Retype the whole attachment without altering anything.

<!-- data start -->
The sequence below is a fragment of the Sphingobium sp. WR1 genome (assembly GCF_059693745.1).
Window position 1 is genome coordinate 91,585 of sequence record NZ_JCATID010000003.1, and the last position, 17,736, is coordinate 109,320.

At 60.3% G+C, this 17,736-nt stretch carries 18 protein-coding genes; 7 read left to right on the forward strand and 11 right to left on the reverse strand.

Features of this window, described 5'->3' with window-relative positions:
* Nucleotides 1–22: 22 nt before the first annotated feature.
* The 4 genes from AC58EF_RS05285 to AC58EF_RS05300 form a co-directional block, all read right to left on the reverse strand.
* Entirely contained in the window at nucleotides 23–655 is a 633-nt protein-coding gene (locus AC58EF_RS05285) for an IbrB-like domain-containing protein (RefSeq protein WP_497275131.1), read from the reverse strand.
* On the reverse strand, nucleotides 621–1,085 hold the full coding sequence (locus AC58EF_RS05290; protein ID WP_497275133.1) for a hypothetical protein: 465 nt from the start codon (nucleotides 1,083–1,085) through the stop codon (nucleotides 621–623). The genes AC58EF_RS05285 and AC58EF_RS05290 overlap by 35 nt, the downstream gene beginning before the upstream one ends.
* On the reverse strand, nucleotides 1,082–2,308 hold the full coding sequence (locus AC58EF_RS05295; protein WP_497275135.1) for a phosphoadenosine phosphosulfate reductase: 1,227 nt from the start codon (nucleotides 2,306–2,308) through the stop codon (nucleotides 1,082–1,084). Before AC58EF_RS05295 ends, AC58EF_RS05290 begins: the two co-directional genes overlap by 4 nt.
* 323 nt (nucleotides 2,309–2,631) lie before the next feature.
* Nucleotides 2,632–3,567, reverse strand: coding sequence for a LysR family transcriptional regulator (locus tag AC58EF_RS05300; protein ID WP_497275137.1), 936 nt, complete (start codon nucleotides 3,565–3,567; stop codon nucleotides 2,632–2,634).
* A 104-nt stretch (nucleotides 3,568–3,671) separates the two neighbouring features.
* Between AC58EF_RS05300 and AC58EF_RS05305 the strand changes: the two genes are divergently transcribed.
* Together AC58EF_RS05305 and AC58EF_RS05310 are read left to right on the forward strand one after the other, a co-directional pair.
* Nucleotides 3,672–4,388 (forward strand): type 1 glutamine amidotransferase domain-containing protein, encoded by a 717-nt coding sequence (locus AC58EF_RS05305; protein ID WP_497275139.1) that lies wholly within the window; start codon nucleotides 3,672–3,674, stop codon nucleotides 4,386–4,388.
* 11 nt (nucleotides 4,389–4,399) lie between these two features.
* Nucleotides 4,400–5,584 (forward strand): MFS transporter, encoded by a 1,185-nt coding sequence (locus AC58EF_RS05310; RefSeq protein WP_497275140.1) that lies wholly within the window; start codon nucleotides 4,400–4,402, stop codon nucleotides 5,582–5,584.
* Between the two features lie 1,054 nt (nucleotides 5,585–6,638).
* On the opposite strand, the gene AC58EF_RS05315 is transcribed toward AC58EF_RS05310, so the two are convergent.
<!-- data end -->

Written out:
The sequence below is a fragment of the Sphingobium sp. WR1 genome (assembly GCF_059693745.1).
Window position 1 is genome coordinate 91,585 of sequence record NZ_JCATID010000003.1, and the last position, 17,736, is coordinate 109,320.

At 60.3% G+C, this 17,736-nt stretch carries 18 protein-coding genes; 7 read left to right on the forward strand and 11 right to left on the reverse strand.

Features of this window, described 5'->3' with window-relative positions:
* Nucleotides 1–22: 22 nt before the first annotated feature.
* The 4 genes from AC58EF_RS05285 to AC58EF_RS05300 form a co-directional block, all read right to left on the reverse strand.
* Entirely contained in the window at nucleotides 23–655 is a 633-nt protein-coding gene (locus AC58EF_RS05285) for an IbrB-like domain-containing protein (RefSeq protein WP_497275131.1), read from the reverse strand.
* On the reverse strand, nucleotides 621–1,085 hold the full coding sequence (locus AC58EF_RS05290; protein ID WP_497275133.1) for a hypothetical protein: 465 nt from the start codon (nucleotides 1,083–1,085) through the stop codon (nucleotides 621–623). The genes AC58EF_RS05285 and AC58EF_RS05290 overlap by 35 nt, the downstream gene beginning before the upstream one ends.
* On the reverse strand, nucleotides 1,082–2,308 hold the full coding sequence (locus AC58EF_RS05295; protein WP_497275135.1) for a phosphoadenosine phosphosulfate reductase: 1,227 nt from the start codon (nucleotides 2,306–2,308) through the stop codon (nucleotides 1,082–1,084). Before AC58EF_RS05295 ends, AC58EF_RS05290 begins: the two co-directional genes overlap by 4 nt.
* 323 nt (nucleotides 2,309–2,631) lie before the next feature.
* Nucleotides 2,632–3,567, reverse strand: coding sequence for a LysR family transcriptional regulator (locus tag AC58EF_RS05300; protein ID WP_497275137.1), 936 nt, complete (start codon nucleotides 3,565–3,567; stop codon nucleotides 2,632–2,634).
* A 104-nt stretch (nucleotides 3,568–3,671) separates the two neighbouring features.
* Between AC58EF_RS05300 and AC58EF_RS05305 the strand changes: the two genes are divergently transcribed.
* Together AC58EF_RS05305 and AC58EF_RS05310 are read left to right on the forward strand one after the other, a co-directional pair.
* Nucleotides 3,672–4,388 (forward strand): type 1 glutamine amidotransferase domain-containing protein, encoded by a 717-nt coding sequence (locus AC58EF_RS05305; protein ID WP_497275139.1) that lies wholly within the window; start codon nucleotides 3,672–3,674, stop codon nucleotides 4,386–4,388.
* 11 nt (nucleotides 4,389–4,399) lie between these two features.
* Nucleotides 4,400–5,584 (forward strand): MFS transporter, encoded by a 1,185-nt coding sequence (locus AC58EF_RS05310; RefSeq protein WP_497275140.1) that lies wholly within the window; start codon nucleotides 4,400–4,402, stop codon nucleotides 5,582–5,584.
* Between the two features lie 1,054 nt (nucleotides 5,585–6,638).
* On the opposite strand, the gene AC58EF_RS05315 is transcribed toward AC58EF_RS05310, so the two are convergent.